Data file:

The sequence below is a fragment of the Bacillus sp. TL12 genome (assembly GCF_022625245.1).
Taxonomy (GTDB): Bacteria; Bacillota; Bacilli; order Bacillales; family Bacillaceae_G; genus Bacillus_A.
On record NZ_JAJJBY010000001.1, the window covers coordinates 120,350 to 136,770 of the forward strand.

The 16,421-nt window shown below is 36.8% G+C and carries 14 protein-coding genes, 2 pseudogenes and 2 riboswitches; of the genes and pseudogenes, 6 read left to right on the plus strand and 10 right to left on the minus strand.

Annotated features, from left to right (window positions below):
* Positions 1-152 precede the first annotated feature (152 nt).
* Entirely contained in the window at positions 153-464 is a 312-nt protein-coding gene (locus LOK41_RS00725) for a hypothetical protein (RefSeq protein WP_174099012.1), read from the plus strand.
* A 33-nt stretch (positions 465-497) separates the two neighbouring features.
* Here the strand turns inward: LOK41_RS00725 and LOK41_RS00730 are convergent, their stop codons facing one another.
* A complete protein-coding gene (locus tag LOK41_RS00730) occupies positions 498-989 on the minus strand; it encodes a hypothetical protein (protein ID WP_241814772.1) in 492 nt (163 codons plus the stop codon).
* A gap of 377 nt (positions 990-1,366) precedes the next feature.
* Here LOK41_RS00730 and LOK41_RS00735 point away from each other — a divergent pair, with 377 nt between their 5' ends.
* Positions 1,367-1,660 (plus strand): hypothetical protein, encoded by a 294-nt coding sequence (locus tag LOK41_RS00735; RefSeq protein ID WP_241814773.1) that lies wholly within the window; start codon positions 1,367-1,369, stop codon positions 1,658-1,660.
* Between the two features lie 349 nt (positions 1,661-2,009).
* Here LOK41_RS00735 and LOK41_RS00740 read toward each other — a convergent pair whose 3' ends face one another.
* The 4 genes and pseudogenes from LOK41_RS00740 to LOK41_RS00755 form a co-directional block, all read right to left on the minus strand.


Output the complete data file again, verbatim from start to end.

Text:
The sequence below is a fragment of the Bacillus sp. TL12 genome (assembly GCF_022625245.1).
Taxonomy (GTDB): Bacteria; Bacillota; Bacilli; order Bacillales; family Bacillaceae_G; genus Bacillus_A.
On record NZ_JAJJBY010000001.1, the window covers coordinates 120,350 to 136,770 of the forward strand.

The 16,421-nt window shown below is 36.8% G+C and carries 14 protein-coding genes, 2 pseudogenes and 2 riboswitches; of the genes and pseudogenes, 6 read left to right on the plus strand and 10 right to left on the minus strand.

Annotated features, from left to right (window positions below):
* Positions 1-152 precede the first annotated feature (152 nt).
* Entirely contained in the window at positions 153-464 is a 312-nt protein-coding gene (locus LOK41_RS00725) for a hypothetical protein (RefSeq protein WP_174099012.1), read from the plus strand.
* A 33-nt stretch (positions 465-497) separates the two neighbouring features.
* Here the strand turns inward: LOK41_RS00725 and LOK41_RS00730 are convergent, their stop codons facing one another.
* A complete protein-coding gene (locus tag LOK41_RS00730) occupies positions 498-989 on the minus strand; it encodes a hypothetical protein (protein ID WP_241814772.1) in 492 nt (163 codons plus the stop codon).
* A gap of 377 nt (positions 990-1,366) precedes the next feature.
* Here LOK41_RS00730 and LOK41_RS00735 point away from each other — a divergent pair, with 377 nt between their 5' ends.
* Positions 1,367-1,660 (plus strand): hypothetical protein, encoded by a 294-nt coding sequence (locus tag LOK41_RS00735; RefSeq protein ID WP_241814773.1) that lies wholly within the window; start codon positions 1,367-1,369, stop codon positions 1,658-1,660.
* Between the two features lie 349 nt (positions 1,661-2,009).
* Here LOK41_RS00735 and LOK41_RS00740 read toward each other — a convergent pair whose 3' ends face one another.
* The 4 genes and pseudogenes from LOK41_RS00740 to LOK41_RS00755 form a co-directional block, all read right to left on the minus strand.